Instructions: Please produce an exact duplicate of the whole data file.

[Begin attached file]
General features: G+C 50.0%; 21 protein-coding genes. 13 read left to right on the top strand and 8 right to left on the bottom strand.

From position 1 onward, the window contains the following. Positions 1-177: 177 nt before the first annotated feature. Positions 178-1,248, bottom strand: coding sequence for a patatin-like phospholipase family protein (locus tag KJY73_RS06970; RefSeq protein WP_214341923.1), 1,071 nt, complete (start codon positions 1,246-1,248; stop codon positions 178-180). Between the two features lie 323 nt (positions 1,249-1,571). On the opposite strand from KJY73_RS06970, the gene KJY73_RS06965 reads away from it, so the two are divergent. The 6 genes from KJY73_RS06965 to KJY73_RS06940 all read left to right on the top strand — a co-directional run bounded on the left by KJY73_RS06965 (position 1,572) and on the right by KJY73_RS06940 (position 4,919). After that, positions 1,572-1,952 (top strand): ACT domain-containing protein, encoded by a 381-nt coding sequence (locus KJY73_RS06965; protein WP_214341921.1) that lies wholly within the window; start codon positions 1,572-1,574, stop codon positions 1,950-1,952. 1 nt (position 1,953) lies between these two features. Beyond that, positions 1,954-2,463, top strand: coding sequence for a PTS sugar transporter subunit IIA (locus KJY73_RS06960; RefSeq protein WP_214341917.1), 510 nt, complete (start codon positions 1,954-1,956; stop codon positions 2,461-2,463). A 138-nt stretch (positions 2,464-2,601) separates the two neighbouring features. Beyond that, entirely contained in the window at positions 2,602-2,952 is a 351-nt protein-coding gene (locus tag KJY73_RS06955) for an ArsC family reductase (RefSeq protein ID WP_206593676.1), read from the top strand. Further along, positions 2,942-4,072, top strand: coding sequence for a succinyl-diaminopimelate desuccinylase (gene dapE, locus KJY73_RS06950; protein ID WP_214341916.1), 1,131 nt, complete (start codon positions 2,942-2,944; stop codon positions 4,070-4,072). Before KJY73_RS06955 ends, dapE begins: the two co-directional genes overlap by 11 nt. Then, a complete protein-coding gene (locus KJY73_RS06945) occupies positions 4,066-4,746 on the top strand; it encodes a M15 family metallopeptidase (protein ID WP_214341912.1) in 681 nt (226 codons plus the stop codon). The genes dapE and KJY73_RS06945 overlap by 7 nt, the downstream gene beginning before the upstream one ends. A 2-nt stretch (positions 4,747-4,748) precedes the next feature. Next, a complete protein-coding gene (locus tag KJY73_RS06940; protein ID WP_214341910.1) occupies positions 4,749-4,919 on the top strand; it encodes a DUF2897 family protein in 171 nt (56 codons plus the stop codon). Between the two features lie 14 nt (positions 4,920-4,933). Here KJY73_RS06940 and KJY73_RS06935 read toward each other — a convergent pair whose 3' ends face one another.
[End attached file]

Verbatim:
General features: G+C 50.0%; 21 protein-coding genes. 13 read left to right on the top strand and 8 right to left on the bottom strand.

From position 1 onward, the window contains the following. Positions 1-177: 177 nt before the first annotated feature. Positions 178-1,248, bottom strand: coding sequence for a patatin-like phospholipase family protein (locus tag KJY73_RS06970; RefSeq protein WP_214341923.1), 1,071 nt, complete (start codon positions 1,246-1,248; stop codon positions 178-180). Between the two features lie 323 nt (positions 1,249-1,571). On the opposite strand from KJY73_RS06970, the gene KJY73_RS06965 reads away from it, so the two are divergent. The 6 genes from KJY73_RS06965 to KJY73_RS06940 all read left to right on the top strand — a co-directional run bounded on the left by KJY73_RS06965 (position 1,572) and on the right by KJY73_RS06940 (position 4,919). After that, positions 1,572-1,952 (top strand): ACT domain-containing protein, encoded by a 381-nt coding sequence (locus KJY73_RS06965; protein WP_214341921.1) that lies wholly within the window; start codon positions 1,572-1,574, stop codon positions 1,950-1,952. 1 nt (position 1,953) lies between these two features. Beyond that, positions 1,954-2,463, top strand: coding sequence for a PTS sugar transporter subunit IIA (locus KJY73_RS06960; RefSeq protein WP_214341917.1), 510 nt, complete (start codon positions 1,954-1,956; stop codon positions 2,461-2,463). A 138-nt stretch (positions 2,464-2,601) separates the two neighbouring features. Beyond that, entirely contained in the window at positions 2,602-2,952 is a 351-nt protein-coding gene (locus tag KJY73_RS06955) for an ArsC family reductase (RefSeq protein ID WP_206593676.1), read from the top strand. Further along, positions 2,942-4,072, top strand: coding sequence for a succinyl-diaminopimelate desuccinylase (gene dapE, locus KJY73_RS06950; protein ID WP_214341916.1), 1,131 nt, complete (start codon positions 2,942-2,944; stop codon positions 4,070-4,072). Before KJY73_RS06955 ends, dapE begins: the two co-directional genes overlap by 11 nt. Then, a complete protein-coding gene (locus KJY73_RS06945) occupies positions 4,066-4,746 on the top strand; it encodes a M15 family metallopeptidase (protein ID WP_214341912.1) in 681 nt (226 codons plus the stop codon). The genes dapE and KJY73_RS06945 overlap by 7 nt, the downstream gene beginning before the upstream one ends. A 2-nt stretch (positions 4,747-4,748) precedes the next feature. Next, a complete protein-coding gene (locus tag KJY73_RS06940; protein ID WP_214341910.1) occupies positions 4,749-4,919 on the top strand; it encodes a DUF2897 family protein in 171 nt (56 codons plus the stop codon). Between the two features lie 14 nt (positions 4,920-4,933). Here KJY73_RS06940 and KJY73_RS06935 read toward each other — a convergent pair whose 3' ends face one another.